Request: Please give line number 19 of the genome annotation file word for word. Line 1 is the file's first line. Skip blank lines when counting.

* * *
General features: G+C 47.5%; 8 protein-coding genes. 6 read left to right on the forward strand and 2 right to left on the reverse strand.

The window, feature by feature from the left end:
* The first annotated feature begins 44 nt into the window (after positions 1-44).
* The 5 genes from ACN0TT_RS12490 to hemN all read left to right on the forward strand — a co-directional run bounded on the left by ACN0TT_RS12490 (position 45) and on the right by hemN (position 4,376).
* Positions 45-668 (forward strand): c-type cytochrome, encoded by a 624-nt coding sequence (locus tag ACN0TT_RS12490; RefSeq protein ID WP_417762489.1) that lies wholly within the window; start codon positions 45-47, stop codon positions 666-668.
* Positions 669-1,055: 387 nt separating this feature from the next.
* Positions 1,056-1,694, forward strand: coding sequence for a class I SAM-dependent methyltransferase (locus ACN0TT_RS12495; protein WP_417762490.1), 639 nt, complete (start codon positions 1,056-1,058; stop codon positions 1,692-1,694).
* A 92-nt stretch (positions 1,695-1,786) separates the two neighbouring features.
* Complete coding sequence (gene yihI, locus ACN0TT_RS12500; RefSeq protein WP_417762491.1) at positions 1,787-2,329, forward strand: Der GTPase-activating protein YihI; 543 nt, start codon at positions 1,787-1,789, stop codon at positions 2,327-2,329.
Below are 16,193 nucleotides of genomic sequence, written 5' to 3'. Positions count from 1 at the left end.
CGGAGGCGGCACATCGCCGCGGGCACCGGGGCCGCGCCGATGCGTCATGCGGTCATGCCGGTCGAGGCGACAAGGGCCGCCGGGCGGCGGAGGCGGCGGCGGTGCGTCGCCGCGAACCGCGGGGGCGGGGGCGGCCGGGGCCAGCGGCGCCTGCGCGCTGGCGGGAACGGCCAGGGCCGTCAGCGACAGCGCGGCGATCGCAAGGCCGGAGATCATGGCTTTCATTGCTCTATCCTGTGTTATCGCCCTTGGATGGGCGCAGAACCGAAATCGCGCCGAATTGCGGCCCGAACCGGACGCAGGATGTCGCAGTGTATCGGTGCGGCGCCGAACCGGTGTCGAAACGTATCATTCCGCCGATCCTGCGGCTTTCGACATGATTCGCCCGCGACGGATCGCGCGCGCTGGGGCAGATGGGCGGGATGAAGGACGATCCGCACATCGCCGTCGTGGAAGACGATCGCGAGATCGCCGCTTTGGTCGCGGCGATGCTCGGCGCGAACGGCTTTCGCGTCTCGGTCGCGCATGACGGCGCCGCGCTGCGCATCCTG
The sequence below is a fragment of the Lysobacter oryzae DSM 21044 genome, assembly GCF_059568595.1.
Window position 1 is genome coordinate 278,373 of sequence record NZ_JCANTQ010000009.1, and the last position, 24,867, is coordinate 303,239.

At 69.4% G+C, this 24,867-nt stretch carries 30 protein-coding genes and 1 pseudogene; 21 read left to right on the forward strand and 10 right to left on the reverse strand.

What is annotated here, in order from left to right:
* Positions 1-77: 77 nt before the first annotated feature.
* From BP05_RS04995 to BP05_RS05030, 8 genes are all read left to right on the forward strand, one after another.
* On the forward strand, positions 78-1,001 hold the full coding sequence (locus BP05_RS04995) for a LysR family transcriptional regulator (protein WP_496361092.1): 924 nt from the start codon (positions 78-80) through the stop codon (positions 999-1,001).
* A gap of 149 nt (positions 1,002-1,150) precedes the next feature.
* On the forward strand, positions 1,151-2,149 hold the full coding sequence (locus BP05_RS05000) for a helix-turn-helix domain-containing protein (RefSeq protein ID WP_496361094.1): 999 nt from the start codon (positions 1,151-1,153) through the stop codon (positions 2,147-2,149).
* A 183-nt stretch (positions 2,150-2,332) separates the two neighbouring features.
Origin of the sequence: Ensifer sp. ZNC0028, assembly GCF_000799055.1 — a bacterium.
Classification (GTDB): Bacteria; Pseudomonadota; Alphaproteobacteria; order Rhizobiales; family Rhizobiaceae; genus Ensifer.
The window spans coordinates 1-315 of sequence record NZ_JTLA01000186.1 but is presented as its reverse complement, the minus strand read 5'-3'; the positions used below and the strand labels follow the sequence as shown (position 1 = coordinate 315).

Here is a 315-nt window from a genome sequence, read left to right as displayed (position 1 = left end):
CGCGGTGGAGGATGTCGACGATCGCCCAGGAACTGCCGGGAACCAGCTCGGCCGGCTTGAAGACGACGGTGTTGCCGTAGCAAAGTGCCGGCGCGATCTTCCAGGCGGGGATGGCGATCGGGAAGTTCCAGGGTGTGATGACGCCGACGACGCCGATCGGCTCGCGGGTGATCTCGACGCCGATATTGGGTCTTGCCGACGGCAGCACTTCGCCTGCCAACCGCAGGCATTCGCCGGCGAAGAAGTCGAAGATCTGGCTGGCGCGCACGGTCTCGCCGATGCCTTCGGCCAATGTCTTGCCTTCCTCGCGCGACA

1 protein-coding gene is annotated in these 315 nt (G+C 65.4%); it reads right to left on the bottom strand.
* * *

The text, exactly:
* A gap of 149 nt (positions 1,002-1,150) precedes the next feature.